My boss just fired me for no reason.
I admit I wanted a new job, but I wasn’t ready to jump yet. I’d spent the weekend getting my resume ready and then decided I’d showcase myself on LinkedIn by removing my employer’s name from my profile.
I’d thought that was a subtle change, but when my boss saw my profile, it must have alerted him. He called me in to his office and asked me questions about a project I was working on. Then, just as I was leaving, he asked, “Are you looking for a new job?”
I felt cornered. His question took me by surprise. I hadn’t organized what to say if he somehow found out I was job hunting. I said, “No.”
My boss then pushed. He said he’d seen my LinkedIn profile. When he said that, I didn’t feel I had any place to go and so said, “Yes, I am.”
I expected him to ask, “How come?” or even, “What will it take to keep you here?” Instead, he said, “I can’t trust you.”
I was shocked. I asked, “what do you mean?” He then said, “What just happened is a good example. You float whatever story you think will satisfy me or protect you, and then if I push I find out the real story.”
He fired me, effective immediately, with two weeks’ pay.
I’d planned to leave, but under my own steam.
Do I have any recourse?
If your relationship with your boss had been good, he would most likely have said, “I want to keep you. What’s going on?”
The fact that he didn’t and instead pushed suggests that you and your boss didn’t have the best relationship.
Do you have recourse?
Four things work against you.
- The problems between and your boss may have been building for a long time. You’ve considered looking for a better or at least a different job. Your boss’s frustrations with you may have been building as well.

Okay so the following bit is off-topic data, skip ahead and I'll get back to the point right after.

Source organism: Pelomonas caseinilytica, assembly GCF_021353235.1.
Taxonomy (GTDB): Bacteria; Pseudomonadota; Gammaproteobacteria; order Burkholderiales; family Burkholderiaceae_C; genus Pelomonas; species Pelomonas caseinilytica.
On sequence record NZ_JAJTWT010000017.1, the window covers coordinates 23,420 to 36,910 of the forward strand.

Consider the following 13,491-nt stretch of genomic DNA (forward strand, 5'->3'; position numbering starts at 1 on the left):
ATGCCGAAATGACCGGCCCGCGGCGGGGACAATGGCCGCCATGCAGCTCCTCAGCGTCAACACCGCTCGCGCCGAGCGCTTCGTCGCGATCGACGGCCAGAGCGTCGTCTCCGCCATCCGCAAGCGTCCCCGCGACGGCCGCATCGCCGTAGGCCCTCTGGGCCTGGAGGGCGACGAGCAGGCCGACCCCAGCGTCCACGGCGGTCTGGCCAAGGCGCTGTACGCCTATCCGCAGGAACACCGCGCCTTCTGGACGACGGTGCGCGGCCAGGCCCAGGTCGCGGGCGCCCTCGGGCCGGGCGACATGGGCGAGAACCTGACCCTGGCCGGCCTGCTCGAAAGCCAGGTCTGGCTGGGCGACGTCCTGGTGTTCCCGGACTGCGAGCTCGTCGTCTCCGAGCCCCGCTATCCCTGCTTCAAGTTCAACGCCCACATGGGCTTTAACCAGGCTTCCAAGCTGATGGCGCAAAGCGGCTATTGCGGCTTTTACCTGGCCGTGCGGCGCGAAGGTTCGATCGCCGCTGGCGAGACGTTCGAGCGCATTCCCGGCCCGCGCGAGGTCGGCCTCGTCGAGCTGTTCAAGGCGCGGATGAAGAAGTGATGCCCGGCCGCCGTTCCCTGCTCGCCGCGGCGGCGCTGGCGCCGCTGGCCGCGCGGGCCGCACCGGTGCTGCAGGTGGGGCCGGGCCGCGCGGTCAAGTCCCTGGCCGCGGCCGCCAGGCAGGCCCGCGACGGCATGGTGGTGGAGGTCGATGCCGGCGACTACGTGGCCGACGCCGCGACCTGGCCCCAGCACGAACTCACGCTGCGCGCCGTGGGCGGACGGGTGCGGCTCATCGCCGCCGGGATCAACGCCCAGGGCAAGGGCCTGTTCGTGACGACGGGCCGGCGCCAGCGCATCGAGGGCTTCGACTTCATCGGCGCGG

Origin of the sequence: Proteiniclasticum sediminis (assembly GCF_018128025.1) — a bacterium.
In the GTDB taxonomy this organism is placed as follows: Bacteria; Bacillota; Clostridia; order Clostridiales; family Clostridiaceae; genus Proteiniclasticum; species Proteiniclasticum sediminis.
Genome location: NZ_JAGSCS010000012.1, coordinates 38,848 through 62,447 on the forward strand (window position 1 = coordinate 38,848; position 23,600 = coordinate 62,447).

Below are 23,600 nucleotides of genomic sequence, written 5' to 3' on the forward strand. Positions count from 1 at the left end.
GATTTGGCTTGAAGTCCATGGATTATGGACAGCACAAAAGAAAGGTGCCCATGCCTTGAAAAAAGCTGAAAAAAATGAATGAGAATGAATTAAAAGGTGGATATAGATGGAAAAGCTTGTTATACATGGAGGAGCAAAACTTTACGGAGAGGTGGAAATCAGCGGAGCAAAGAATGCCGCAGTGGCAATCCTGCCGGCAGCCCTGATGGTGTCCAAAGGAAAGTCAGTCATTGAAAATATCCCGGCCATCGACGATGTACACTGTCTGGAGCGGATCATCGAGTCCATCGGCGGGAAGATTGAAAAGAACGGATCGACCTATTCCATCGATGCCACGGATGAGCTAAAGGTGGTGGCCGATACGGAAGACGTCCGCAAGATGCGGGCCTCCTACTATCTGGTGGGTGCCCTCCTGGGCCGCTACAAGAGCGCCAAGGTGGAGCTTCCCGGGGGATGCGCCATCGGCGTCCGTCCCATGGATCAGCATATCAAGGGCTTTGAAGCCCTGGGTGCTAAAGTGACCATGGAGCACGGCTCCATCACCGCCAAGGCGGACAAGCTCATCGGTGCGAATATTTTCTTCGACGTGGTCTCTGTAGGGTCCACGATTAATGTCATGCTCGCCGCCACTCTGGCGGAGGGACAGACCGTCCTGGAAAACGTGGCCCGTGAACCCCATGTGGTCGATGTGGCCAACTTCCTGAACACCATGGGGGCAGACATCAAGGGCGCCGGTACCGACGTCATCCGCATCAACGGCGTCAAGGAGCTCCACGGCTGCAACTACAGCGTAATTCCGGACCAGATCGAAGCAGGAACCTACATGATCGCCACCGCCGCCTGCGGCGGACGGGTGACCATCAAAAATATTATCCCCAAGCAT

- Your job search activities signaled you wouldn’t be with your current employer for long. That will lead any employer to wonder how much to invest in a lame duck employee..
- You initially covered up the truth. If your boss says, “He’s lied once too often, a neutral party might decide that few employers would want a liar on their team.
- You likely work in an employment at will state. This means your employer can fire you for any reason or no reason, unless your employer violates public policy.
You may be able to find an attorney who can help you negotiate a larger severance based on that public policy issue.
Courts in many states, among them Alaska, Montana, Idaho, California, Delaware, Wyoming and New Hampshire, observe the implied covenant of good faith and fair dealing. The good faith doctrine refers to the unwritten mutual promise that employers and employees treat each other fairly.
A lawyer might be able to argue, and a Court might agree, that your employer gave you a lose/lose choice when he called you on the carpet and interrogated you for job shopping. Had you initially been truthful with your response to his question ‘are you looking for a new job,’ your boss might have sent you packing. Thus, either a “yes” or “no” answer would cost you your job.
An attorney might also explore whether your termination for untruthfulness “was actually a pretext for firing you because you’ve engaged in a protected activity, such as protesting safety concerns, or other unlawful discrimination such as firing you because of your race, age, sex or membership in another protected class.
Although your case would likely not be strong enough to make it to trial, some employers, when challenged by an ex-employee’s attorney, throw money at the problem to end it.
My advice—move on.
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